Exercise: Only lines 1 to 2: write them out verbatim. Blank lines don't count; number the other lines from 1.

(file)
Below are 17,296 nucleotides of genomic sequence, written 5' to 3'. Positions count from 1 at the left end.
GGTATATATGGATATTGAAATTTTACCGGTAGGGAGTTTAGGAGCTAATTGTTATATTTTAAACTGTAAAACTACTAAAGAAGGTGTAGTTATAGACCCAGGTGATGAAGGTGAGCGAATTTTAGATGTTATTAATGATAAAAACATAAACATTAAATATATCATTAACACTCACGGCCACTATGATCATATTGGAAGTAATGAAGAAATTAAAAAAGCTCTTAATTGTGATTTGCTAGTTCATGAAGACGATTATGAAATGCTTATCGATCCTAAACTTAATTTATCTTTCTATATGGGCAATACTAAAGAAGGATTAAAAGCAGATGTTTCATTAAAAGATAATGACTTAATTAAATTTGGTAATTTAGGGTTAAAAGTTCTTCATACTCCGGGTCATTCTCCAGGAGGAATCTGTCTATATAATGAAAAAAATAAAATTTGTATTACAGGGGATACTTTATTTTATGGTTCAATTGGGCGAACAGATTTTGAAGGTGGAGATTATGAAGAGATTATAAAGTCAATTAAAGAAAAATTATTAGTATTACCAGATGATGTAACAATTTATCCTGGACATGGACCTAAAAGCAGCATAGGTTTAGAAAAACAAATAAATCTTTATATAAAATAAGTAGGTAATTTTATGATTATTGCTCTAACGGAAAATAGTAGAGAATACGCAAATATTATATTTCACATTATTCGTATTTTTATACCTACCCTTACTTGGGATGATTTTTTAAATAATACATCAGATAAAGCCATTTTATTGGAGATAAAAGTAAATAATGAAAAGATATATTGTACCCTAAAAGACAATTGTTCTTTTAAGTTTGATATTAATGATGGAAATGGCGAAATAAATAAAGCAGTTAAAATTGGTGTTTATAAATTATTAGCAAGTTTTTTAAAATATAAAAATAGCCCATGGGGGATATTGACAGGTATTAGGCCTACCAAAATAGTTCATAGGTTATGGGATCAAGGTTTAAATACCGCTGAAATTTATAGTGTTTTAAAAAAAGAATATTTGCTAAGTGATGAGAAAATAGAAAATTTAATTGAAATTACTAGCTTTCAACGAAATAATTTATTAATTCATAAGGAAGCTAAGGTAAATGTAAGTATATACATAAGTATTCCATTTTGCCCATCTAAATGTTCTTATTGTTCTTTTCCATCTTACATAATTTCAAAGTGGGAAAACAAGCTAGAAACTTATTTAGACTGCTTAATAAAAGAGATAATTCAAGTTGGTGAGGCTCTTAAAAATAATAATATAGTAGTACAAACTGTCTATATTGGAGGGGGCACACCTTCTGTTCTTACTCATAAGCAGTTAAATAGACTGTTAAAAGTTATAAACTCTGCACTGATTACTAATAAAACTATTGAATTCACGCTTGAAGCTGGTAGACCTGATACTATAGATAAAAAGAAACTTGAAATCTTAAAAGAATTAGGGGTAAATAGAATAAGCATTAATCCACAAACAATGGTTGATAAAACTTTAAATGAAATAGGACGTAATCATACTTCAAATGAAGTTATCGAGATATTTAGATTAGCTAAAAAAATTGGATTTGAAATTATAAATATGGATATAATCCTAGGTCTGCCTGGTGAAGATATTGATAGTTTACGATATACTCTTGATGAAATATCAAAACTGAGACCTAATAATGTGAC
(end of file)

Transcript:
Below are 17,296 nucleotides of genomic sequence, written 5' to 3'. Positions count from 1 at the left end.
GGTATATATGGATATTGAAATTTTACCGGTAGGGAGTTTAGGAGCTAATTGTTATATTTTAAACTGTAAAACTACTAAAGAAGGTGTAGTTATAGACCCAGGTGATGAAGGTGAGCGAATTTTAGATGTTATTAATGATAAAAACATAAACATTAAATATATCATTAACACTCACGGCCACTATGATCATATTGGAAGTAATGAAGAAATTAAAAAAGCTCTTAATTGTGATTTGCTAGTTCATGAAGACGATTATGAAATGCTTATCGATCCTAAACTTAATTTATCTTTCTATATGGGCAATACTAAAGAAGGATTAAAAGCAGATGTTTCATTAAAAGATAATGACTTAATTAAATTTGGTAATTTAGGGTTAAAAGTTCTTCATACTCCGGGTCATTCTCCAGGAGGAATCTGTCTATATAATGAAAAAAATAAAATTTGTATTACAGGGGATACTTTATTTTATGGTTCAATTGGGCGAACAGATTTTGAAGGTGGAGATTATGAAGAGATTATAAAGTCAATTAAAGAAAAATTATTAGTATTACCAGATGATGTAACAATTTATCCTGGACATGGACCTAAAAGCAGCATAGGTTTAGAAAAACAAATAAATCTTTATATAAAATAAGTAGGTAATTTTATGATTATTGCTCTAACGGAAAATAGTAGAGAATACGCAAATATTATATTTCACATTATTCGTATTTTTATACCTACCCTTACTTGGGATGATTTTTTAAATAATACATCAGATAAAGCCATTTTATTGGAGATAAAAGTAAATAATGAAAAGATATATTGTACCCTAAAAGACAATTGTTCTTTTAAGTTTGATATTAATGATGGAAATGGCGAAATAAATAAAGCAGTTAAAATTGGTGTTTATAAATTATTAGCAAGTTTTTTAAAATATAAAAATAGCCCATGGGGGATATTGACAGGTATTAGGCCTACCAAAATAGTTCATAGGTTATGGGATCAAGGTTTAAATACCGCTGAAATTTATAGTGTTTTAAAAAAAGAATATTTGCTAAGTGATGAGAAAATAGAAAATTTAATTGAAATTACTAGCTTTCAACGAAATAATTTATTAATTCATAAGGAAGCTAAGGTAAATGTAAGTATATACATAAGTATTCCATTTTGCCCATCTAAATGTTCTTATTGTTCTTTTCCATCTTACATAATTTCAAAGTGGGAAAACAAGCTAGAAACTTATTTAGACTGCTTAATAAAAGAGATAATTCAAGTTGGTGAGGCTCTTAAAAATAATAATATAGTAGTACAAACTGTCTATATTGGAGGGGGCACACCTTCTGTTCTTACTCATAAGCAGTTAAATAGACTGTTAAAAGTTATAAACTCTGCACTGATTACTAATAAAACTATTGAATTCACGCTTGAAGCTGGTAGACCTGATACTATAGATAAAAAGAAACTTGAAATCTTAAAAGAATTAGGGGTAAATAGAATAAGCATTAATCCACAAACAATGGTTGATAAAACTTTAAATGAAATAGGACGTAATCATACTTCAAATGAAGTTATCGAGATATTTAGATTAGCTAAAAAAATTGGATTTGAAATTATAAATATGGATATAATCCTAGGTCTGCCTGGTGAAGATATTGATAGTTTACGATATACTCTTGATGAAATATCAAAACTGAGACCTAATAATGTGAC